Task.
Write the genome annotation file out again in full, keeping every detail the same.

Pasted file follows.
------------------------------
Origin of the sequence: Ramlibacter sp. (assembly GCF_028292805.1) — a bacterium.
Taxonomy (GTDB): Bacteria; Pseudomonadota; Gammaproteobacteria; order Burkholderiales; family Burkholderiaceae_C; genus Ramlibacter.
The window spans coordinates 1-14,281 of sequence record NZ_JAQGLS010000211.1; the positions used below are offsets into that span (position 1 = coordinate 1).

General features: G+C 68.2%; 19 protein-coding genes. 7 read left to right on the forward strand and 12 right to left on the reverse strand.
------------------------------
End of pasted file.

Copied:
Origin of the sequence: Ramlibacter sp. (assembly GCF_028292805.1) — a bacterium.
Taxonomy (GTDB): Bacteria; Pseudomonadota; Gammaproteobacteria; order Burkholderiales; family Burkholderiaceae_C; genus Ramlibacter.
The window spans coordinates 1-14,281 of sequence record NZ_JAQGLS010000211.1; the positions used below are offsets into that span (position 1 = coordinate 1).

General features: G+C 68.2%; 19 protein-coding genes. 7 read left to right on the forward strand and 12 right to left on the reverse strand.